U.K. receives giant Reagan statue to commemorate destructive austerity measures

A million-dollar reminder of the Great Communicator's role in winning the class war for the rich

By Alex Pareene
Published July 5, 2011 2:01PM (EDT)
Poor Baroness Thatcher!
Poor Baroness Thatcher!

After various millionaires and billionaires crashed the entire world economy, governments worldwide are imposing "austerity measures" designed to punish impoverished recipients of direct government aid and middle-class public employees for their crimes against the international economic consensus. ("Gubmint too big!!!" -The Economist.) In nations where trade unions are actually a major force for the rights of workers and not a depressing relic, there are massive protests. In Great Britain, a one-day strike brought 750,000 people to the streets. Also, London just got an awesome, brand-new 10-foot-tall statue of Ronald Reagan!

The statue will "stand alongside statues of other American presidents such as Franklin D Roosevelt and Dwight D Eisenhower," a couple of guys who actually helped the U.K. survive a world war.

The U.K. government didn't pay for the million-dollar Reagan statue. It's at the U.S. Embassy, and the Ronald Reagan Presidential Foundation footed the bill. But it's still so poetically apt that we gave them this gift just as the Tory government (which, to be fair, is far to the left of both of our own parties) attempts to install a plan that would have workers contribute more to their pensions while receiving less in return, painted as a necessity in this dire worldwide economic slowdown, which was not actually  caused by the pensions of people who work for a living.

Ronald Reagan was the genius who discovered that there's no political punishment for slashing taxes on the wealthy, deregulating the massive casino they pretend is a productive financial industry, and then declaring that the "free ride" for poor folk and the publicly employed middle class is over. Because he did hire a couple reasonably responsible people, he was forced to re-raise taxes after his first tax cuts began ballooning the deficit that justified his hard stance against people like air traffic controllers, but his story -- that jobs will be created if the wealthy are allowed to do whatever the hell they want, and that the government can't afford to keep promises made to employees or poor people -- never changed. And it influenced right-wing governments eveywhere.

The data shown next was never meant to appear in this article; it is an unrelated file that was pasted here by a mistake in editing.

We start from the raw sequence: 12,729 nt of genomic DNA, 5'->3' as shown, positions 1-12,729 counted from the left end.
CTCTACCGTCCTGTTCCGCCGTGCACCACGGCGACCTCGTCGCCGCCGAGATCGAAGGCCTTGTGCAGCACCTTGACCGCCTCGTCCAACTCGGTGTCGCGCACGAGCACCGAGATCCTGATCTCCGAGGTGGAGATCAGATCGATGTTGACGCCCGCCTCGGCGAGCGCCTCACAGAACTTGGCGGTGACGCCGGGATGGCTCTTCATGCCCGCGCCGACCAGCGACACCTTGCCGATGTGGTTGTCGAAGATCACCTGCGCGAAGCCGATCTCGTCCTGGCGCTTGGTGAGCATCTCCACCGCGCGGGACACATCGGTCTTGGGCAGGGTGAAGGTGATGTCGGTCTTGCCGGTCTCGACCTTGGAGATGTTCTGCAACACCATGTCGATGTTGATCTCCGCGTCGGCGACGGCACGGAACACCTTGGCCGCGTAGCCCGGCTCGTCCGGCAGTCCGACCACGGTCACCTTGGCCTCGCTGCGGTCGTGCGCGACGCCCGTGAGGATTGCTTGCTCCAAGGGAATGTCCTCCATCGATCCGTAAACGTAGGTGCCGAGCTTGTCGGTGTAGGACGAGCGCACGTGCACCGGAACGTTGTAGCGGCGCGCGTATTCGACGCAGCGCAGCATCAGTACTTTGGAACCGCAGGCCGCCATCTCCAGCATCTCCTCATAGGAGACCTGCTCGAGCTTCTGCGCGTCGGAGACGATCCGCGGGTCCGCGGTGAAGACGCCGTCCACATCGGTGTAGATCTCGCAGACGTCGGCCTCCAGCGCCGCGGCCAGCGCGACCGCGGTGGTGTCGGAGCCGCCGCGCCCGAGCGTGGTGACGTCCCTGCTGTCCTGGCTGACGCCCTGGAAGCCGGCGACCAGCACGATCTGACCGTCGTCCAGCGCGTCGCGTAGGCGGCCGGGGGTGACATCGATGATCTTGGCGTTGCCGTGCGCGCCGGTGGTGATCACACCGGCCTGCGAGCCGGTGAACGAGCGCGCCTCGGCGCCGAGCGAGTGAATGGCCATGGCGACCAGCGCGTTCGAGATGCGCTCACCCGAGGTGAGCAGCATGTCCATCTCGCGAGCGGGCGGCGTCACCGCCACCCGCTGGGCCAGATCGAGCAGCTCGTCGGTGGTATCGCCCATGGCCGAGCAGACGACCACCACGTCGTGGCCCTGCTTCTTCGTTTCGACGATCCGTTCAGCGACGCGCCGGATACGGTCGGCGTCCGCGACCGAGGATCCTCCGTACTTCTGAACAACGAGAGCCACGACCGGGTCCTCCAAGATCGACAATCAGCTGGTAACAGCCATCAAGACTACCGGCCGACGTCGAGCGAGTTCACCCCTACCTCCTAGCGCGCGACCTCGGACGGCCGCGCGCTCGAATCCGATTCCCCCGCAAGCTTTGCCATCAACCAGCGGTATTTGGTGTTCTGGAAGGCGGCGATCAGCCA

There's no punishment for blaming a bunch of public employees for government shortfalls and economic downturns caused by millionaires and billionaires, because during such a downturn, all the people whose lives go to hell resent people with safe jobs and good pensions even more than they resent the distant, amorphous rich bankers who caused the problem.

As in America, the U.K.'s opposition party is too spineless and terrified of ancient memories of the '70s to put forth any  opposing narrative.

You're welcome, Great Britain!

Alex Pareene

Alex Pareene writes about politics for Salon and is the author of "The Rude Guide to Mitt." Email him at apareene@salon.com and follow him on Twitter @pareene

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England Great Recession Ronald Reagan War Room